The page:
After anonymous online complaints, ‘Eat, Pray, Love’ author pulls novel set in Soviet Union. Literary Twitter is unanimously Russian to judgement to condemn her decision.
On Monday, ‘Eat, Pray, Love’ author Elizabeth Gilbert announced she would pull her forthcoming novel, ‘The Snow Forest,’ from publication after receiving backlash for its Russian setting.
“I have received an enormous, massive outpouring of reactions and responses from my Ukrainian readers, expressing anger, sorrow, disappointment and pain about the fact that I would choose to release a book into the world right now — any book, no matter what the subject of it is — that is set in Russia,” said Gilbert in a video on social media. “It is not the time for this book to be published. And I do not want to add any harm to a group of people who have already experienced and who are continuing to experience grievous and extreme harm.”
Gilbert’s novel, set in Siberia, tells the story of a group of people who removed themselves from society in the 1930s to resist the Soviet union and defend nature. Her publisher, Riverhead, announced the author’s fourth novel last week; over the weekend, its haters took to Goodreads and other platforms to express their outrage. ‘The Snow Forest’ no longer appears on Goodreads or Amazon.
“Do you know about the war which your beloved Russia is committing in Ukraine? Do you know about the horrific ecocide in the Southern Ukraine after Russia blew up the dam? Do you think it’s acceptable to plan publishing this book on FEBRUARY?” tweeted @HuSnizhne, referring to the anniversary of the war between Russia and Ukraine. “Tone deaf!”
absolutely no to this elizabeth gilbert thing
— Meg Reid 🦦 (@megireid) June 12, 2023
In response, Gilbert pulled the novel on Monday. That decision set off a backlash to the backlash, as it were, with writers and critics everywhere uniting against Gilbert’s decision to cancel the forthcoming novel.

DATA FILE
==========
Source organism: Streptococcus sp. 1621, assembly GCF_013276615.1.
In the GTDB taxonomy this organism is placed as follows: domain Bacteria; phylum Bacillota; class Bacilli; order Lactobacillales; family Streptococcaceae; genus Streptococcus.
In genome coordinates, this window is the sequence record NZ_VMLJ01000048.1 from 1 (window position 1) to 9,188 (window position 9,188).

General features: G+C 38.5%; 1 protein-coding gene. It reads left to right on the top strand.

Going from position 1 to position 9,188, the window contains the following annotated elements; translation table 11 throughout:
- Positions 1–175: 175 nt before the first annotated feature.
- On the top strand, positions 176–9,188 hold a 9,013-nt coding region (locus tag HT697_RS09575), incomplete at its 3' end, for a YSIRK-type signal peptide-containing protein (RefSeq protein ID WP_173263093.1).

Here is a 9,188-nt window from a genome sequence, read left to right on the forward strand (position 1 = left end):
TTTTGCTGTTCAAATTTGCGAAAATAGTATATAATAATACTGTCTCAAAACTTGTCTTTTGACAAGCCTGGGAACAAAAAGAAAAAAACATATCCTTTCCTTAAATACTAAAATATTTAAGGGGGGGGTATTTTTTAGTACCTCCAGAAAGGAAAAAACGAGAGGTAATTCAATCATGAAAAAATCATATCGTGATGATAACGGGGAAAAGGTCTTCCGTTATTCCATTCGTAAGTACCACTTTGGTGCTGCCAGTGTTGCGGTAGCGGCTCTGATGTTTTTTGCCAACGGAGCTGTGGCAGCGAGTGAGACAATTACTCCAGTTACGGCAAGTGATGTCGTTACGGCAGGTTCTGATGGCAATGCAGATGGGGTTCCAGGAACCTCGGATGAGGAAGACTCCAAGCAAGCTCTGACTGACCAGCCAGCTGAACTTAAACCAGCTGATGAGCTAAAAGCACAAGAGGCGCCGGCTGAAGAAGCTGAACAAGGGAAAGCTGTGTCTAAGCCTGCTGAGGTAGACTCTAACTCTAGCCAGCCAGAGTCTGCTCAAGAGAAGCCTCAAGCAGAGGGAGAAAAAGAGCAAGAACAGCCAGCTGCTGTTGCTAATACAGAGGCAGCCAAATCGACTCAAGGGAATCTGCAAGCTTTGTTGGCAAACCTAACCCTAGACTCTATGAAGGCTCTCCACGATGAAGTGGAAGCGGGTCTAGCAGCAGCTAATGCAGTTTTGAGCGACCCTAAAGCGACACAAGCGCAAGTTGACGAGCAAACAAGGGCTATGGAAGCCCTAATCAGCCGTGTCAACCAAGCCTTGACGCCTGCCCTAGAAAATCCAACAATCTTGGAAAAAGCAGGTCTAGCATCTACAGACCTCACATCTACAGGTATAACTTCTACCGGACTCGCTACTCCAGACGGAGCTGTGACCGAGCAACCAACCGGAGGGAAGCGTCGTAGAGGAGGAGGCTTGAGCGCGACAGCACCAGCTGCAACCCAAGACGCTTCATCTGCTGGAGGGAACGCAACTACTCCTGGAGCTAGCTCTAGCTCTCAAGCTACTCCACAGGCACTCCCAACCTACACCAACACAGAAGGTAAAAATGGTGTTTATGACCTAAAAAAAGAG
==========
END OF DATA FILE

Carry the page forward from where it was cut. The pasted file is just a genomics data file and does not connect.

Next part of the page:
“I just can’t get over what a bizarre move self-cancelling your own book over 500 Goodreads reviews is, especially when not one of those ‘reviewers’ has actually read it. In the past, most self-censorship happened at the desk, but maybe now it happens before the ring light,” wrote ‘Appleseed’ author Matt Bell.
“*screams from the bottom of a ball pit in a chuck e cheese* Russia and the Soviet Union are not the same thing,” tweeted ‘The Golden State’ author Lydia Kiesling.
Many authors, rightfully, worried about the precedent that this decision sets, especially from a hugely popular writer like Gilbert. “I absolutely sympathize with the Ukrainians. This move by Liz sets bad precedent for writers with less money, career stability, and clout than she has,” wrote ‘Self-Care’ author Leigh Stein. “Canceling the publication of this novel will make not one iota of material difference for innocent Ukrainian citizens.”
Others noted that this decision, once again, hinges on the Goodreads reviews of folks who have not yet read the novel. “Goodreads should really not allow reviews of unpublished books. The whole site is such a wasteland,” tweeted ‘The Body Scout’ author Lincoln Michel. “There’s really no reason to allow this except to enable spamming to rig a book’s rating. And yes often this happens with positive 5 star review spamming for books that aren’t out, but that’s bad too!”